The suggestion for a Rokinon/Samyang 8mm or 12mm for the indoor shots is excellent advice. Both are relatively small, fast, and so wide that AF isn't needed. And so affordable!
    If you don't go with this route, be sure to take your widest prime in f/2, f/1.7, or f/1.4. Forget the Tamron SP 17mm. Too slow and large. This is one area where modern native ultra wides are superior in every way over the vintage SLR counterparts.

    For myself, I'd opt for an upgrade to the a6000 kit with 16-50, for all the upgraded capability and resolution. It's also a better manual-focus lens shooter.
    Add the Samyang-Rokinon 12mm f/2. Bring a fast Minolta prime in f/1.7 or f/1.4. Plus a Minolta 100mm f/2.5 or 135mm f/3.5 prime if you have them. I found I rarely used more than 100mm of reach in urban shooting or landscapes being a tourist. One of these will provide enough reach on an APS-C sensor.
    Just pack the appropriate combo for the day. Once, I ran around San Francisco with just the 18-55 on my a6000 and a Nikon Series-E 100mm f/2.8 in my pocket. And never felt the need for another lens, even though I had a trunk full of native and vintage lenses available.
    Personally, I'm not a fan of all-in-one zoom lenses. I don't understand the idea of getting an interchangeable lens body, and then grafting a large heavy protrusion like an ultra zoom for 'convenience'. I find no convenience in turning the benefits of a small platform into a large one all day for that rare occasion of wanting the long focal length. Plus, the performance of all these zooms are concentrated at the widest focal length, and it falls from there. You've essentially turned it into an all-in-one camera, with all its negatives.
     
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  17. soeren

    soeren TalkEmount Top Veteran

    806
    Dec 12, 2014
    Næstved, Denmark
    Soeren
    The 60mm Sigma is also very sharp, has the perfect (almost) focallenght, it's very compact and light but has a max aperture of f/2,8, ratles when not turned on and lacks a bit on built quality. Then again at that pricepoint, quality/bang for the buck it's second to none. Nevertheless I think I want that 55mm :)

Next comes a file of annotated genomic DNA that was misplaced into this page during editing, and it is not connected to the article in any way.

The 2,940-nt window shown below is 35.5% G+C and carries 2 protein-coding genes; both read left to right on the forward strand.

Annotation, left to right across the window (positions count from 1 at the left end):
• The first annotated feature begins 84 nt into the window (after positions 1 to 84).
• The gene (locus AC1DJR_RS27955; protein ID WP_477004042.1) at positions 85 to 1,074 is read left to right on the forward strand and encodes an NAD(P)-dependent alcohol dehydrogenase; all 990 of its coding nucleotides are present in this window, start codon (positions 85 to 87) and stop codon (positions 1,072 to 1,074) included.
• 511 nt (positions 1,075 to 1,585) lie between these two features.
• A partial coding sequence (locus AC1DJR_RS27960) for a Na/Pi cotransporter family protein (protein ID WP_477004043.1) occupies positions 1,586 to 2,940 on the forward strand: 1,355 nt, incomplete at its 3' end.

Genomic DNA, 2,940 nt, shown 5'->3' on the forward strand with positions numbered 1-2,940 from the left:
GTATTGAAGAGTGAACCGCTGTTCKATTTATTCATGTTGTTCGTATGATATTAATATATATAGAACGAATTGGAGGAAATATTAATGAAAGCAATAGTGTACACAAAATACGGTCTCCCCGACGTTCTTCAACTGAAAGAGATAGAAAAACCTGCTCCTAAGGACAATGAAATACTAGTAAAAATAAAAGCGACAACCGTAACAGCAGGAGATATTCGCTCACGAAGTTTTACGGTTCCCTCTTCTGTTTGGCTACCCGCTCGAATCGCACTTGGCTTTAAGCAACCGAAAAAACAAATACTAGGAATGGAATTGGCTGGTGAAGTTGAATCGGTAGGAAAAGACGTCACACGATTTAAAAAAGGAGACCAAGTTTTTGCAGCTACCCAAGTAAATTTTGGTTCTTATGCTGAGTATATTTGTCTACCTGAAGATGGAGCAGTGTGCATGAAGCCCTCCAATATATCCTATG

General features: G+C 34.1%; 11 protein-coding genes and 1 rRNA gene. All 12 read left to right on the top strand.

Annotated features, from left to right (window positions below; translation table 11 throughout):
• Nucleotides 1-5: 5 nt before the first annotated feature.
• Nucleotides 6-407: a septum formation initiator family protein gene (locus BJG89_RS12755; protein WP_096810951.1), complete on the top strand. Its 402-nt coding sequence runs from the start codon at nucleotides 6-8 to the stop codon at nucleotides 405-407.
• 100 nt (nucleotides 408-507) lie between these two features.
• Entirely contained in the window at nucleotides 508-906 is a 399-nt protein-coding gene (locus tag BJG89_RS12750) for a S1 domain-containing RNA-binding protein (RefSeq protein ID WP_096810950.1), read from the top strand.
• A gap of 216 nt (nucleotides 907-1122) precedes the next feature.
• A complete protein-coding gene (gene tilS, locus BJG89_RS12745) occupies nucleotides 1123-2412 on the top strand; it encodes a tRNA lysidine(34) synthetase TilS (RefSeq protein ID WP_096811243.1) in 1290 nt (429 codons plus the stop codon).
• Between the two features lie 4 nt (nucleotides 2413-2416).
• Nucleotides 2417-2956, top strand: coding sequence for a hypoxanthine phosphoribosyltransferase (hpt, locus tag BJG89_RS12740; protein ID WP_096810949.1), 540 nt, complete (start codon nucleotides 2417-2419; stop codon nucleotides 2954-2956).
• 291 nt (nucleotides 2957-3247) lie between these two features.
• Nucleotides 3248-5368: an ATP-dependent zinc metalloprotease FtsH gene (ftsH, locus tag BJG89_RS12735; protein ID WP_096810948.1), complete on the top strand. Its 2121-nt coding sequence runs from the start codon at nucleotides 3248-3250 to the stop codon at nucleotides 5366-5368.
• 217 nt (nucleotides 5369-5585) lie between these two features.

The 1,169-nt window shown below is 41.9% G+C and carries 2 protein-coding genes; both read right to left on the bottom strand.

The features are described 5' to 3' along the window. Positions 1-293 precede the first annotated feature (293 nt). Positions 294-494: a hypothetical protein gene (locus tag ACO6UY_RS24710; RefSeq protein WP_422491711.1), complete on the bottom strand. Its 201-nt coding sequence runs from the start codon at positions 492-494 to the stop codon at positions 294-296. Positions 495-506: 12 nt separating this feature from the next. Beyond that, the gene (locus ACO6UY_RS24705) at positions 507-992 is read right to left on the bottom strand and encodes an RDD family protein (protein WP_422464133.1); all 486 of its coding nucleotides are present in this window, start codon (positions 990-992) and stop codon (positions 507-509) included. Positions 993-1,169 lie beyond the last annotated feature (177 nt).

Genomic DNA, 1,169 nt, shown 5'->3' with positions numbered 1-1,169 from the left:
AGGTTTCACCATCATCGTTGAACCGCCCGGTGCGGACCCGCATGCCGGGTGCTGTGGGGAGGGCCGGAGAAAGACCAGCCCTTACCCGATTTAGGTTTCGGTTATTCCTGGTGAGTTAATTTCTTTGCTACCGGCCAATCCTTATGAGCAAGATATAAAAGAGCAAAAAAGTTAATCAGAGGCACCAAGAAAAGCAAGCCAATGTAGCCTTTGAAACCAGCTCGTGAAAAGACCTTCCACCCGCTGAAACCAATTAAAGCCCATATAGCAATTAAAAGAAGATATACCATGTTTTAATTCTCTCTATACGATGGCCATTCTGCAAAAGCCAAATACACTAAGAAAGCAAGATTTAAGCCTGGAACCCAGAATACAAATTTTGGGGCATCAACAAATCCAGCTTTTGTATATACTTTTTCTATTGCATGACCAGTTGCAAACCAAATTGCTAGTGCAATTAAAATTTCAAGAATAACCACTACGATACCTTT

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  18. soeren

    soeren TalkEmount Top Veteran

    806
    Dec 12, 2014
    Næstved, Denmark
    Soeren
    I'd go all adapted or all native. I have an adapter for my nikor lenses but have found switching back and forth between native and adapted is to much hazle, unless you have one for all the legacy lenses you bring.
    E.g. switching from the 12mm samyang to the 55 micro nikor but the adapter sits on the 24mm or 105mm........
     
    Last edited: May 9, 2017
  19. mingus2112

    mingus2112 TalkEmount Regular

    182
    Jun 16, 2014
    This sounds like a great idea. I had originally asked somewhere about upgrading the body just because of this - I was unimpressed with the 16-50 on the Nex-6. It was my understanding that the a6000 corrects for this a bit more. I'd probably also bring my 35mm 1.8, 58mm 1.4 and then either the 100mm/4 or 135mm/2.8. I really love the 135mm/2.8, but it might just be too long for most things. It's a great lens, but all of those cities are very tight.

    I get the sentiment, but i'm just not in a position to invest in that much good and new glass. I just find myself reaching for the Canon less and less and that's due to it's bulkiness. I've been on those "never again" trips with a bag full of prime lenses and two different camera bodies for two different types of film. With the next, right now, it's fine when i'm using primes, but sometimes i just need it to be on autopilot - which it wouldn't be with any of my manual focus primes. So it's really back to those Sony zooms for the carry around. Is the quality improvement on the 18-55 worth the extra heft over the 16-50? And, for that matter, the 18-105 - is the quality and the price (almost 5x the price) worth the added weight? I feel like at that point it would be the 18-105 AND the 16-50 (for when it's too big) vs JUST the 18-55.

    -James
     
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  20. mingus2112

    mingus2112 TalkEmount Regular

    182
    Jun 16, 2014
    Thought this was funny. I just looked up the Rokinon 12mm (the silver version is like $70 cheaper than black!) and this was in the description:
    WARNING:
    CHOKING HAZARD -- Toy contains a marble. Not for children under 3 yrs.
    CHOKING HAZARD -- This toy is a marble. Not for children under 3 yrs.
    CHOKING HAZARD -- This toy is a small ball. Not for children under 3 yrs.
    CHOKING HAZARD -- Children under 8 yrs. can choke or suffocate on uninflated or broken balloons. Adult supervision required. Keep uninflated balloons from children. Discard broken balloons at once.
    CHOKING HAZARD -- Small parts. Not for children under 3 yrs.
    CHOKING HAZARD -- Toy contains a small ball. Not for children under 3 yrs.

    Anyway...also noticed that the 8mm seems to be fisheye only - is that right? If so, it seems the 12mm would be most useful, right?

    -James